America’s corporate tax code is like a heavy anchor holding a fast-moving ship at bay.
The winds of opportunity are blowing—our economy could be more dynamic and prosperous than ever. Yet the current corporate tax code stifles economic freedom for all Americans, right down to the working class.
Tax reform is not about securing special deals for wealthy and favored interests. Quite the contrary—it is about restoring America’s economic freedom and entrepreneurial pulse from the ground up.
For decades, high and burdensome corporate taxes have clogged America’s economic arteries and undermined U.S. global competitiveness.
While most advanced countries in the world have responded to new global economic realities by slashing corporate tax rates, America stands almost alone in having resisted such cuts, with its corporate tax rates among the highest in the world.
The Heritage Foundation’s 2017 Index of Economic Freedom—an annual global study that compares countries’ entrepreneurial environments—highlights the urgent need for the U.S. to change course. For the ninth time in the past 10 years, America has lost ground in the rankings of economic freedom.
A study by the Organization for Economic Cooperation and Development, a think tank for advanced economies, examined why some countries are becoming more prosperous than others and concluded that “corporate taxes are found to be most harmful for growth, followed by personal income taxes, and then consumption taxes.”
The study finds, not surprisingly, that investment rates fall when corporate tax rates rise, and that the most profitable and rapidly expanding companies tend to be those that are the most sensitive to corporate tax rates.
America’s high and uncompetitive corporate tax rate encourages American companies to relocate overseas, taking jobs, opportunities, and economic freedom with them.
The high rate also discourages companies that remain in the U.S. from bringing revenue earned overseas back home, where it could be invested in new ventures and projects. Instead, to avoid paying the corporate tax, companies leave the money overseas, benefiting people in other countries.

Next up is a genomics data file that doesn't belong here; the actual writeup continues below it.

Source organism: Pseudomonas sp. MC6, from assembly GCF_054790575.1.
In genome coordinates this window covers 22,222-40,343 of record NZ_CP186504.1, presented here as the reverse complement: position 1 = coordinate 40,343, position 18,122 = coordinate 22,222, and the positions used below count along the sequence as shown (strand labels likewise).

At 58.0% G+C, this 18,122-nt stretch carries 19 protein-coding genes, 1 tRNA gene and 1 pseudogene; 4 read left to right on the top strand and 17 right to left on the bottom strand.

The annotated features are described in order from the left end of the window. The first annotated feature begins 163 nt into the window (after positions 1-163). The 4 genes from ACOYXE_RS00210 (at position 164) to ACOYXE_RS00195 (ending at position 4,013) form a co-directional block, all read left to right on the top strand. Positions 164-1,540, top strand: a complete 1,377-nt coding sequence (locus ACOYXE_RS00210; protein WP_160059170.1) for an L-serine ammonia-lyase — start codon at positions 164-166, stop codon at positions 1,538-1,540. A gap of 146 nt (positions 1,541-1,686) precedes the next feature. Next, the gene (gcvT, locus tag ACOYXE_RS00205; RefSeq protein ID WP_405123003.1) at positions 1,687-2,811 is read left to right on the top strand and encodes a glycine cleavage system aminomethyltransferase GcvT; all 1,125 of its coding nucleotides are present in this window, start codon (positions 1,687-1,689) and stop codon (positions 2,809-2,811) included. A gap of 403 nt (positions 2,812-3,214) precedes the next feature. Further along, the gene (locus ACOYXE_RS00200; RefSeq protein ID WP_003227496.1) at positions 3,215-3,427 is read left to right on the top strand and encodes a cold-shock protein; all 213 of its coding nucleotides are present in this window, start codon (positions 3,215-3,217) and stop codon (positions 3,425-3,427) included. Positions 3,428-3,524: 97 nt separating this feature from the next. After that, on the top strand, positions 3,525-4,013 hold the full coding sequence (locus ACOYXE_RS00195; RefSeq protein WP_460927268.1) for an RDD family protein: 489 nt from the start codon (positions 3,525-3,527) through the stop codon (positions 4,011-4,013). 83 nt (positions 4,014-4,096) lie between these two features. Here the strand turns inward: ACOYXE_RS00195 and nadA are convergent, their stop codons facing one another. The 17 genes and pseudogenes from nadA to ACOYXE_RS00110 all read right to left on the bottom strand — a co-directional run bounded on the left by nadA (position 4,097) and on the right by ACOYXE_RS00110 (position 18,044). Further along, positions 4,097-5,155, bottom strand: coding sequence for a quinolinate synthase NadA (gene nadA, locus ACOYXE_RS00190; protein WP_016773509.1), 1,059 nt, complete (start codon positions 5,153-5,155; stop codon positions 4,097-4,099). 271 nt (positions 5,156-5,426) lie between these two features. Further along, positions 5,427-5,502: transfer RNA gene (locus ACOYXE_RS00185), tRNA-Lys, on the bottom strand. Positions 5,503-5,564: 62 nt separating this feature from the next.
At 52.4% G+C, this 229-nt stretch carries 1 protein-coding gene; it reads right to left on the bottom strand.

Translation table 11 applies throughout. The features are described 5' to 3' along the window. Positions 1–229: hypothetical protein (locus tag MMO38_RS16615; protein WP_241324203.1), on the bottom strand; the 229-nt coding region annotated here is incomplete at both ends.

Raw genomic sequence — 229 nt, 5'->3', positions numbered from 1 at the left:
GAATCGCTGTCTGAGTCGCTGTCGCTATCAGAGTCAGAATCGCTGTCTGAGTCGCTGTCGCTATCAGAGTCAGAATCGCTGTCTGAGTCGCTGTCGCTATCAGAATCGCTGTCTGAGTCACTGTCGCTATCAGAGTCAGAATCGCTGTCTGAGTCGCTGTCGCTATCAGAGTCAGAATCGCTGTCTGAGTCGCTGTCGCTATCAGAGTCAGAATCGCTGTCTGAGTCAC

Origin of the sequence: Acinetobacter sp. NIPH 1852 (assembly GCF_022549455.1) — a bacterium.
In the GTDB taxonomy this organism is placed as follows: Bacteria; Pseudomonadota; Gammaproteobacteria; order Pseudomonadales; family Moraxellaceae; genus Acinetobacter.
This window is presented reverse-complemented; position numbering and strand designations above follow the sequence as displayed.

Perhaps most importantly, the corporate income tax hurts U.S. workers who are paid lower wages because of it. As our colleague Adam Michel explains in his recent Heritage backgrounder:
The preponderance of evidence shows that the corporate income tax harms workers through lower wages. Because the U.S. has a relatively open economy, the tax is shifted from owners of capital to workers, the suppliers of labor. Reasonable estimates show that labor bears between 75 percent and 100 percent of the revenue cost of the corporate tax. Contrary to the claims that a corporate tax cut is a tax cut for the rich, a 20-point reduction of the corporate income tax to 15 percent could boost the relative market incomes of the poorest Americans by more than twice the increase for the richest. A tax cut for corporations is therefore a tax cut for the average American.
In today’s more open economy, where capital, investments, and whole companies can easily relocate to where the cost of doing business is lowest, labor—which is less mobile—bears the brunt of the outdated tax.
The solution is to reform the corporate tax so it no longer takes away the economic freedom of America’s working families.
The current federal corporate income tax is making everyday Americans’ lives harder. It is time to get tax reform done so as to advance economic freedom for all Americans.